For experienced hikers, there is a through hike option that begins at the Keonehe’ehe’e trailhead and finishes at the Halemau’u trailhead. The trail totals 11 miles, passes through a handful of different microclimates, and falls and rises thousands of feet in elevation. Hikers often leave their car at the Halemau’u trailhead and utilize the hiker pick up area to catch a ride to the Sliding Sands trailhead before beginning their trek.
(Please note that, as of this publish date, all cabins and camping areas are currently closed due to COVID-19. Haleakala National Park has not indicated when they may reopen, but we are confident they will remain available for public use in the future.)
There are three backcountry cabins located in the crater, two of which host campsites as well. Cabins can house 12 people and have amenities like a wood-burning stove, cooking utensils, and running water. Water within the park is not potable and must be filtered or treated before use. Cabins can be reserved online up to 180 days in advance for a fee of $75. Cabins are in high demand, so it’s best to start planning your stay and working on getting a reservation at least 6 months in advance.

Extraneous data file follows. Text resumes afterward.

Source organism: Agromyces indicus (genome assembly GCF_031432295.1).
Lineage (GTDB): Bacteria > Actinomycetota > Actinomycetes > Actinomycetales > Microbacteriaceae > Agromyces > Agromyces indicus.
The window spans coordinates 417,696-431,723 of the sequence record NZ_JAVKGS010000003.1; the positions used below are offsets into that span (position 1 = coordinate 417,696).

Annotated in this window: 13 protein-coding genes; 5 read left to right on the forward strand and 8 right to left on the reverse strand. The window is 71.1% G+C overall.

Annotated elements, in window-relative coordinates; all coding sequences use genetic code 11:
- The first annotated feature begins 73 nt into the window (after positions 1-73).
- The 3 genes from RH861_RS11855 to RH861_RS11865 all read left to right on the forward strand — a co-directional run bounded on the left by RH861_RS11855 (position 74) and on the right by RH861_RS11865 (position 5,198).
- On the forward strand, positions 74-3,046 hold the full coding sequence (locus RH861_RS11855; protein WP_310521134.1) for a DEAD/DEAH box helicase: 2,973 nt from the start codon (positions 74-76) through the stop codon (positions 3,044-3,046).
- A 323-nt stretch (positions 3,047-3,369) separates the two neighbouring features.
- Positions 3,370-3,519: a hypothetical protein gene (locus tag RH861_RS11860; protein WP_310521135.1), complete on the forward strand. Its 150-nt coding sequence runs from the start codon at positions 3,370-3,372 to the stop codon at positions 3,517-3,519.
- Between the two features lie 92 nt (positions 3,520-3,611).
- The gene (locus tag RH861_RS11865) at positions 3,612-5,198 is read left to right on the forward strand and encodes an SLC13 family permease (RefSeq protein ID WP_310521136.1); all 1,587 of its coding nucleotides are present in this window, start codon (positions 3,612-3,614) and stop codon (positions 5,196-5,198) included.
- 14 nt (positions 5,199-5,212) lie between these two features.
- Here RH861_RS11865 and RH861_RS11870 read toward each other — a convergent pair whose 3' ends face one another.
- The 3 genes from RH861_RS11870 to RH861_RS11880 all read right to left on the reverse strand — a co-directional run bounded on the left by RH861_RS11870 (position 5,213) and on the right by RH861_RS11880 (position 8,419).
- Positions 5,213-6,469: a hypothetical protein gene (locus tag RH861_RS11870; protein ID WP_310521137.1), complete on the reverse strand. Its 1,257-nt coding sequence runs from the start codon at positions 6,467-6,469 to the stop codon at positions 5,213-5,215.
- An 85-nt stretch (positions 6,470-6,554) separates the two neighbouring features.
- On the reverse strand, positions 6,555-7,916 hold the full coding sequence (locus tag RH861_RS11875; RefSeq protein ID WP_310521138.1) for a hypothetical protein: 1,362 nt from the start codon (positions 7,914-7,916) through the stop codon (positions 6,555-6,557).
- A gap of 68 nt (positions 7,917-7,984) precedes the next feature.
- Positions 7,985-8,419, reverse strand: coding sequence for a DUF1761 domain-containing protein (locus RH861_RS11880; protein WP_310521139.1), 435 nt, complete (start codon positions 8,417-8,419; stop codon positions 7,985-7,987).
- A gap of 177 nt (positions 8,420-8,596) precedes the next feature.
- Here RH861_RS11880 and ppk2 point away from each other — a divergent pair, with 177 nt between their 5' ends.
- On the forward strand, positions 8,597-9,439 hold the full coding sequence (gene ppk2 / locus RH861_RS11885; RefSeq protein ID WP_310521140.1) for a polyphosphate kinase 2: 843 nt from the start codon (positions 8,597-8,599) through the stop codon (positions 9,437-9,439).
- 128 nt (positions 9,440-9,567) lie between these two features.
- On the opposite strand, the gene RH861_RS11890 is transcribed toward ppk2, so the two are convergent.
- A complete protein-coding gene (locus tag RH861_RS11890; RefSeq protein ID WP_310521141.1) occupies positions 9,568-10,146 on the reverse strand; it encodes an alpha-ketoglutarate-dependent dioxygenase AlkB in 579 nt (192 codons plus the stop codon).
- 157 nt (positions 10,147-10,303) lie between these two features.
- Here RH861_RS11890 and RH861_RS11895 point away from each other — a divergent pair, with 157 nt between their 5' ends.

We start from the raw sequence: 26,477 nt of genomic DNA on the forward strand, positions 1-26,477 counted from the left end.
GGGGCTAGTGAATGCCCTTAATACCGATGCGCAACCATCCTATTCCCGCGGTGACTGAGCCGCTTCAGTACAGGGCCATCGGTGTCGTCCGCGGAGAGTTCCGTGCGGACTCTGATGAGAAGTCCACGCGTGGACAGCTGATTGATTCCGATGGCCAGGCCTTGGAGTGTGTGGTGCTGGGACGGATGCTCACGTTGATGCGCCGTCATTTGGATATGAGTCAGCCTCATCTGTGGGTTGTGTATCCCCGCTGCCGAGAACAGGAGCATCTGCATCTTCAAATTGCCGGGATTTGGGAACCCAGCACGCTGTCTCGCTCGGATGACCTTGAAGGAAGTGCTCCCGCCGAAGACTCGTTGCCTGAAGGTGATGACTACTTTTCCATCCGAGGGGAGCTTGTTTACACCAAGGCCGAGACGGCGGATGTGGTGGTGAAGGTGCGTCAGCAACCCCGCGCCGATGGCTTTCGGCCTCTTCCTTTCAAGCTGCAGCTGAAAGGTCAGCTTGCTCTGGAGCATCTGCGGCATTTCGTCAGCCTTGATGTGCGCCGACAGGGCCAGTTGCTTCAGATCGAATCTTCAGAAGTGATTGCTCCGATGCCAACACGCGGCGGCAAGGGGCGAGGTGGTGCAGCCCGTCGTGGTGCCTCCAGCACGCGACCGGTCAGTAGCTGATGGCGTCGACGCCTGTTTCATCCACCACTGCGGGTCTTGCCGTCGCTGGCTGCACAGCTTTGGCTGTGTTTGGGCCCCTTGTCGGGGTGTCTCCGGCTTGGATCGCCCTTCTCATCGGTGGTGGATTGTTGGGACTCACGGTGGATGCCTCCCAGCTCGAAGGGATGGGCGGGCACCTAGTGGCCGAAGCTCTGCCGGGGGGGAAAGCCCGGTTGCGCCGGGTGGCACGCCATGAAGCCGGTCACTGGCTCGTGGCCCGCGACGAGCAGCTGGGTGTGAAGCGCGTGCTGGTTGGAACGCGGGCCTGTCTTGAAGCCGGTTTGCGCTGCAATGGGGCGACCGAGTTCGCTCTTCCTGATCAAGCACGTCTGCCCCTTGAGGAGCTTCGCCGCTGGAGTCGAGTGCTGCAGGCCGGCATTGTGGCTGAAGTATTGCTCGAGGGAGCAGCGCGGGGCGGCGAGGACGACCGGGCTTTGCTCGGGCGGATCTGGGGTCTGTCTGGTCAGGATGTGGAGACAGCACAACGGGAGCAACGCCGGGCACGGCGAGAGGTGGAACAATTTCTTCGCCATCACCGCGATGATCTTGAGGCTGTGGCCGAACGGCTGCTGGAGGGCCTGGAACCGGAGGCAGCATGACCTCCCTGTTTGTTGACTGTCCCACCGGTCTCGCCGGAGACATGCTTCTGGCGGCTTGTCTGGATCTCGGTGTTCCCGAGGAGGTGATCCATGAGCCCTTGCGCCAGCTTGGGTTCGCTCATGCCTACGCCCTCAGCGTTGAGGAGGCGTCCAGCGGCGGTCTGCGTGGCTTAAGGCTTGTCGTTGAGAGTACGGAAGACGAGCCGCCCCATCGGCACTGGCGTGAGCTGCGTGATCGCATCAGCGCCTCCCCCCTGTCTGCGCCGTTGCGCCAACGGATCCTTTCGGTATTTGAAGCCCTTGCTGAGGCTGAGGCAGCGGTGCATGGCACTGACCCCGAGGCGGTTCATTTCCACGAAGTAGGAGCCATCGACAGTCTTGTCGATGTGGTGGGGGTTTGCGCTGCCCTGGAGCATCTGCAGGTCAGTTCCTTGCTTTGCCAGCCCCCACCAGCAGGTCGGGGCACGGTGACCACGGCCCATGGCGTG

Camping permits are easier to come by, although that means adding extra weight to your pack to include your tent, stove, pots, and pans, etc. Permits are given on a first come first serve basis at the Haleakala Visitor Center from 8 am to 3 pm. Photo identification is required, as well as a short orientation with a park ranger. Wilderness camping permits are free.